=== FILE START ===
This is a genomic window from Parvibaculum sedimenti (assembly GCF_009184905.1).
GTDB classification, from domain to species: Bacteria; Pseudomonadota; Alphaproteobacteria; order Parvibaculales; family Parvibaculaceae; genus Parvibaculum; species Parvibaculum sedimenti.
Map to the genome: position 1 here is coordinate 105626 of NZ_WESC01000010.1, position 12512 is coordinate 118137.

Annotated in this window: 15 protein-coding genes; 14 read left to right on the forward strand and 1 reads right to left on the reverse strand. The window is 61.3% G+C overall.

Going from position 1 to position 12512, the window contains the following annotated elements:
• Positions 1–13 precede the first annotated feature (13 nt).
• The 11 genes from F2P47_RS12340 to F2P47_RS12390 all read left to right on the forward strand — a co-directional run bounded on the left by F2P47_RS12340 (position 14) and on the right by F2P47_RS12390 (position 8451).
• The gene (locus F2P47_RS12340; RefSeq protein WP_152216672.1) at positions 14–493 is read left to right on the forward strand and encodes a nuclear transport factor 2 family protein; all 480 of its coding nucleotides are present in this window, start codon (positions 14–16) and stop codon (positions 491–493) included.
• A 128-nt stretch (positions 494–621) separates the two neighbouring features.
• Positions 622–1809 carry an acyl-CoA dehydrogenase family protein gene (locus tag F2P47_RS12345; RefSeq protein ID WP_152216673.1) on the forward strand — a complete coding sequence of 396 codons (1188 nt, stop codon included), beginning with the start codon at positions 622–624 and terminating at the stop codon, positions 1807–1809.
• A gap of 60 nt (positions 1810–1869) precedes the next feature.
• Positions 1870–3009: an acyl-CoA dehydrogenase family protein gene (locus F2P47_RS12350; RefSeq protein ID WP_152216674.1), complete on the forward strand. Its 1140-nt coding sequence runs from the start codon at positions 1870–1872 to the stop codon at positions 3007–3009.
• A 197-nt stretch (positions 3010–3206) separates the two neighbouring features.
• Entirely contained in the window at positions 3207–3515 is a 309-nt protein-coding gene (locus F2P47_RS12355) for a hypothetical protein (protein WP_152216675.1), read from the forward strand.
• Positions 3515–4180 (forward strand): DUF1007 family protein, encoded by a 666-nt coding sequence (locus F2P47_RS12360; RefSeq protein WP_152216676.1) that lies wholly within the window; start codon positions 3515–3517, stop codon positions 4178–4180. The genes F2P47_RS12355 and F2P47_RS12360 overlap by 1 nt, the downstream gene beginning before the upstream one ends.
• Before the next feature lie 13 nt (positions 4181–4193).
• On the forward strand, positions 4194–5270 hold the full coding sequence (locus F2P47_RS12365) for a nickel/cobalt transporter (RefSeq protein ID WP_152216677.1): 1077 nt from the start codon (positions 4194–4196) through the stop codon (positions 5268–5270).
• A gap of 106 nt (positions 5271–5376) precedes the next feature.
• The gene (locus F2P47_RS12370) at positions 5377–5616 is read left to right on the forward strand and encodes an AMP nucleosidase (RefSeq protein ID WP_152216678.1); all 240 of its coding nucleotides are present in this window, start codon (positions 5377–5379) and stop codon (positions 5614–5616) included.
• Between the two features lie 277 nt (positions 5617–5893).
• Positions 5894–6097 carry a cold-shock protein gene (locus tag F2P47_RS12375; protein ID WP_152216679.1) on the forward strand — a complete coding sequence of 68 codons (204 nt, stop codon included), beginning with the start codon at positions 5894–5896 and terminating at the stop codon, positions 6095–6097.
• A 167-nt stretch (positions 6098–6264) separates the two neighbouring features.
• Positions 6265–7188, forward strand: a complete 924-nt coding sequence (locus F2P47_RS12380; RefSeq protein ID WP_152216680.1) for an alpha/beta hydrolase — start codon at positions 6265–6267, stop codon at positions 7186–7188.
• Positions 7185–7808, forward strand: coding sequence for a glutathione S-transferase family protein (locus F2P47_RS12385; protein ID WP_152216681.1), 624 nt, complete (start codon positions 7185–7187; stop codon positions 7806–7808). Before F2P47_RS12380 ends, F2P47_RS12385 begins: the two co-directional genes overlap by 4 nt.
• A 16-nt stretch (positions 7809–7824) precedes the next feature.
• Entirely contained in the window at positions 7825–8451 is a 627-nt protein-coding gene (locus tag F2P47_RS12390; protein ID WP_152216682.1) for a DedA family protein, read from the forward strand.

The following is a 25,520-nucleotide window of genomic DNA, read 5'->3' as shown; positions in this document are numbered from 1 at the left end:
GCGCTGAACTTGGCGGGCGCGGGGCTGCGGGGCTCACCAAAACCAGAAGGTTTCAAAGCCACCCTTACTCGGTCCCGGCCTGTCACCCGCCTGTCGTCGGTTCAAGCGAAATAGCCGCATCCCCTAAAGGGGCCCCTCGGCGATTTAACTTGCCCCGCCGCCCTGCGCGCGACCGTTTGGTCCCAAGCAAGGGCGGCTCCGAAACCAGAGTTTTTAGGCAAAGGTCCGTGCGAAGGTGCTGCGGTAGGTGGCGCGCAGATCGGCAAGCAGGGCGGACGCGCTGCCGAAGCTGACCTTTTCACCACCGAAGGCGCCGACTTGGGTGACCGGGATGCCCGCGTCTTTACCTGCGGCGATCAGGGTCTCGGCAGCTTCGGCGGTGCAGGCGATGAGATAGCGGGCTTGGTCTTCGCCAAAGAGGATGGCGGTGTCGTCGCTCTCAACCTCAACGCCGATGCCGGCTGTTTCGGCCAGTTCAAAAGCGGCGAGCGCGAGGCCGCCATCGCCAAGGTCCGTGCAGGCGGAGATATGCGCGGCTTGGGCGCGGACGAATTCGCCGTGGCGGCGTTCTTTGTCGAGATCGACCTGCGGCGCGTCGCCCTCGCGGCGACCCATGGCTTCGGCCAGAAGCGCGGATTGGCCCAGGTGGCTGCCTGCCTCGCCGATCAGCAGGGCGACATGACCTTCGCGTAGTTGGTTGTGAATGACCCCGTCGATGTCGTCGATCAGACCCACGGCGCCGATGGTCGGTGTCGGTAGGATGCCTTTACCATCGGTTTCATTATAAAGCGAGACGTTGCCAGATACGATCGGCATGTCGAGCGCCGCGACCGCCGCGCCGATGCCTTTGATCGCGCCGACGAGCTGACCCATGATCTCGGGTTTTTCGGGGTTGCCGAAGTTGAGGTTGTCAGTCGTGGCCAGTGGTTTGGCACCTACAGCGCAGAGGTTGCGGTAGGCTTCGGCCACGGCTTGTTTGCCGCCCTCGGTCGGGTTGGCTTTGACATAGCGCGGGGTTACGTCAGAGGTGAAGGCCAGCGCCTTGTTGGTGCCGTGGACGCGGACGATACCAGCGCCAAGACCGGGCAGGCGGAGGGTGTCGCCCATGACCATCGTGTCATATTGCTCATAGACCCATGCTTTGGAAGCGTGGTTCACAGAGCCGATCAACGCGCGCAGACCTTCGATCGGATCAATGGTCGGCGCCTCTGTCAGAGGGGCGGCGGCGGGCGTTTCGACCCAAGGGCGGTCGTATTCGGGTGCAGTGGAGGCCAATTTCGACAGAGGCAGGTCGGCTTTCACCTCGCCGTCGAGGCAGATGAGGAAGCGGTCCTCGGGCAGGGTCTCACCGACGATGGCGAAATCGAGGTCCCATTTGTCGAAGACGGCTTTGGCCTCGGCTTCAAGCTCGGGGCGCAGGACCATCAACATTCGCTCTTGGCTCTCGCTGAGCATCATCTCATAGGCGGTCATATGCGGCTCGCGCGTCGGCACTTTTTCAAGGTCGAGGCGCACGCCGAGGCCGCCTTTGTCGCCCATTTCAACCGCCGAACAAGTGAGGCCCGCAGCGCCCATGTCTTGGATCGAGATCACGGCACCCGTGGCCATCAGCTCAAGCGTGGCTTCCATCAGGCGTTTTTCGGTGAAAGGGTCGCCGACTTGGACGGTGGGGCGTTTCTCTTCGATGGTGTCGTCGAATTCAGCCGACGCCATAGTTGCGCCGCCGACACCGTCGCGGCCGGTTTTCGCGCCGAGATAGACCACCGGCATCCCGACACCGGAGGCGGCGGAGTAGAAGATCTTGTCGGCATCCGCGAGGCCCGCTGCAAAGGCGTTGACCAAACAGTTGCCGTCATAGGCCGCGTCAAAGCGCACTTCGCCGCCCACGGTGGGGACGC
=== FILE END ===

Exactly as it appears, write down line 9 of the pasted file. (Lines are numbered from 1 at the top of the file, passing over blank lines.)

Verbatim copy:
• A 128-nt stretch (positions 494–621) separates the two neighbouring features.